How good do you want to be?
How much respect do you want? How much influence do you hope to exert within your company, your profession, or your community?
If you’re content to be the functionary who’s left in your cubicle while all the important decisions are being made elsewhere, then there’s very little I or anybody else can do for you. I just wish you’d call yourself something besides a PR professional so people don’t confuse you with the profession I love and practice.
Here’s the thing: You don’t have to settle for that. Public relations, when properly practiced, provides you the platform to develop and demonstrate skills, judgment and wisdom that will get you into the important meetings and give you a voice at the top levels of your organization.
You can be the one the CEO calls on when decisions are being made affecting your company’s customers, employees, shareholders or other key stakeholders. The one who can build comprehensive plans that integrate tightly with the company’s budgets and core business strategies.
How do you get there? It’s a lifelong pursuit, but a critical step is earning your Universal Accreditation. That APR behind your name tells your colleagues, clients and bosses that you mean business.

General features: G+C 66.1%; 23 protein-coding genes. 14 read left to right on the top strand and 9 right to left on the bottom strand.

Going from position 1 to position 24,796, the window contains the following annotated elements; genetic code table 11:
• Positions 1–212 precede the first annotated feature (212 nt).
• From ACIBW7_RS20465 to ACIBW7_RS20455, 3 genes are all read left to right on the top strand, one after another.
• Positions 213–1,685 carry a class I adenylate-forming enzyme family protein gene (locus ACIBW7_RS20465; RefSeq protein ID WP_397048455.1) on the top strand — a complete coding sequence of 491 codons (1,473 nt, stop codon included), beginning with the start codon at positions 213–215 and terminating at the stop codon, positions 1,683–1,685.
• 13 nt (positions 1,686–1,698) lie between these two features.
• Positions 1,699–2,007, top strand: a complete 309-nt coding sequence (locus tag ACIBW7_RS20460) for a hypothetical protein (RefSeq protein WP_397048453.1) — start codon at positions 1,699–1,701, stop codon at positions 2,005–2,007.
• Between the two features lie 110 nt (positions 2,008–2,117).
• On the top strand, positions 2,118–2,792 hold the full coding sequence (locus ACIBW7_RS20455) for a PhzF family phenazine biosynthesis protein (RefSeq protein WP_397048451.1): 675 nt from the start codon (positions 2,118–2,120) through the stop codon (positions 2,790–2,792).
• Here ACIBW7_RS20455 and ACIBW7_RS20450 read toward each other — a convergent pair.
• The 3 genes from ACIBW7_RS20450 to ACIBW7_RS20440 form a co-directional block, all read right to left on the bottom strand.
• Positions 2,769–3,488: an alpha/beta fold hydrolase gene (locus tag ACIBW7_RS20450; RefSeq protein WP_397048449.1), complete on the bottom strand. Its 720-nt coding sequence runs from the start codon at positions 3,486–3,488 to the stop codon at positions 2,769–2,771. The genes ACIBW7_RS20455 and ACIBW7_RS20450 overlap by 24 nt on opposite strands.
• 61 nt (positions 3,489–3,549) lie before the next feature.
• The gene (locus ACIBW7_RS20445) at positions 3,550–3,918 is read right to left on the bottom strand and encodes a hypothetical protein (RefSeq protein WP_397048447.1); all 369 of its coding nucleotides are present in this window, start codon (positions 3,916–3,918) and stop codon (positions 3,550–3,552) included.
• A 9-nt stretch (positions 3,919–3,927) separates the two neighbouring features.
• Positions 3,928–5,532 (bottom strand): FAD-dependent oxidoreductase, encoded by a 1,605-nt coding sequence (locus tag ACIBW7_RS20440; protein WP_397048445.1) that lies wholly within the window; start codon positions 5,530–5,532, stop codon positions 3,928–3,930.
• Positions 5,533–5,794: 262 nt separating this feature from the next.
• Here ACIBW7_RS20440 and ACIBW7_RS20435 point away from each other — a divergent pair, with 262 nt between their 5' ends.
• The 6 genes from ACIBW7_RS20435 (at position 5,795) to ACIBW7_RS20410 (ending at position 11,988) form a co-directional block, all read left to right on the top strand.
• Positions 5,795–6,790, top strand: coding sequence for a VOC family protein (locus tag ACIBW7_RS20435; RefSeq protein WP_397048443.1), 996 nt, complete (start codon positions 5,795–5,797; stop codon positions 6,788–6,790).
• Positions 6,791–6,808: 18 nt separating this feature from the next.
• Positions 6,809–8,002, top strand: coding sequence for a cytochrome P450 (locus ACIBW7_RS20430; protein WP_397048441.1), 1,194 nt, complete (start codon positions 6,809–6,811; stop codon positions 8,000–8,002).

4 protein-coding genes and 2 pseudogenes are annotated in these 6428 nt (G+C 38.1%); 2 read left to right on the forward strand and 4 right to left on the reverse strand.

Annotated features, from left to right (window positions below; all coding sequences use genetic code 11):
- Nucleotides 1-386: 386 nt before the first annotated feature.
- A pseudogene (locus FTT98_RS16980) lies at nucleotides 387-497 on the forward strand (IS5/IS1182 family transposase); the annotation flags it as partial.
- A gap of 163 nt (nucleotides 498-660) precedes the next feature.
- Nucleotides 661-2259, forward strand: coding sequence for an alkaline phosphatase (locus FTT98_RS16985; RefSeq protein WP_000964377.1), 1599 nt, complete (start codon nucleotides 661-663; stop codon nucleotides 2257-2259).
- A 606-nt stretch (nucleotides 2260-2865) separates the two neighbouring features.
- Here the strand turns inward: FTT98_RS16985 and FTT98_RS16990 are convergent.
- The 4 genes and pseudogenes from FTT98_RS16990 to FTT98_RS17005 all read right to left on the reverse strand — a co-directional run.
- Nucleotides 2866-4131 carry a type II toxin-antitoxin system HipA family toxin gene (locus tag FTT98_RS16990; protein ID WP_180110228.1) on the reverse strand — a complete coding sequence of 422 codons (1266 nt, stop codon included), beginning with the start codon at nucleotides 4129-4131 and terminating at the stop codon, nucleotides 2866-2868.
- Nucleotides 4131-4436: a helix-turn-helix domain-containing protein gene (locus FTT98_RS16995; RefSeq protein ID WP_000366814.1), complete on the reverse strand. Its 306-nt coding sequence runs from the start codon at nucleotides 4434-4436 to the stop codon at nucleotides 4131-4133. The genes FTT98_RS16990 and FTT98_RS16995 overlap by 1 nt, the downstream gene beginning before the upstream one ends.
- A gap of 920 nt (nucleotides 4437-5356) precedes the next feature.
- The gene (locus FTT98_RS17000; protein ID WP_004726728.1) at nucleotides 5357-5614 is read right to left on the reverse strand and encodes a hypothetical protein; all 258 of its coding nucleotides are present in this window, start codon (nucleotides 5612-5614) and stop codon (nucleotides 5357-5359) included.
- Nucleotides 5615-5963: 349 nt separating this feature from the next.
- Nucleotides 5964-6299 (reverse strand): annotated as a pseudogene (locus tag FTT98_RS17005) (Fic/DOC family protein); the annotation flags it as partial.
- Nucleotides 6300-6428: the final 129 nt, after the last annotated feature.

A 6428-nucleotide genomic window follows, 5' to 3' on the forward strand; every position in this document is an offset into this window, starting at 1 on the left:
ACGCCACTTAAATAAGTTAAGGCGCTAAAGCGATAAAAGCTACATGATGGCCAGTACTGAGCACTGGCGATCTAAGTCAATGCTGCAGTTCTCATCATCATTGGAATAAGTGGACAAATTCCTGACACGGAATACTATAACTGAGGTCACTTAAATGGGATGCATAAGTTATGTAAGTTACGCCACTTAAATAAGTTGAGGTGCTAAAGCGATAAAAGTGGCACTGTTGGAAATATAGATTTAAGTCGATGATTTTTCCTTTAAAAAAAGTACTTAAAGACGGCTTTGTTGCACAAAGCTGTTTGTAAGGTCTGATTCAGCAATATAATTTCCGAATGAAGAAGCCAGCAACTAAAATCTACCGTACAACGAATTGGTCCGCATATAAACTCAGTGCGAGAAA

Getting it takes a lot of work. You can’t even apply until you’ve been practicing public relations for five years. Then you have to prepare for and take a test. A tough one.
Let me tell you a few things about that test. It doesn’t give a rat’s poop pile if you have a great smile and wear expensive suits. It doesn’t care if you’re locally famous and everybody’s seen you on TV. It doesn’t care if you have 20 years of experience. It only cares if you’re prepared and have the right answers.
I get angry when I hear people say, “Someone with your experience can probably pass it without even studying.” Funny thing is, I’ve never heard anybody with an APR behind their name say that. The APR process addresses a specific body of knowledge, and a lot of that knowledge is counter intuitive. You can’t guess your want through it. Common sense won’t get you there, either. You either know it or you don’t.
I’ve seen a lot of people who decided to self-prepare. Most of them fail. Smart people with long resumes and good reputations. The reality is that the best way to get your APR is with help from people who’ve been there and can help show you the way.
For the second straight year, Ashley Fulmer and I have agreed to be accreditation co-chairs for the Alabama chapter. We completely changed the approach to recruiting and training candidates last year, and we had good results. We’ll be building on that in 2016, and if you want to take this important step, we need to hear from you soon.
So I’ll ask you one more time: How good do you want to be?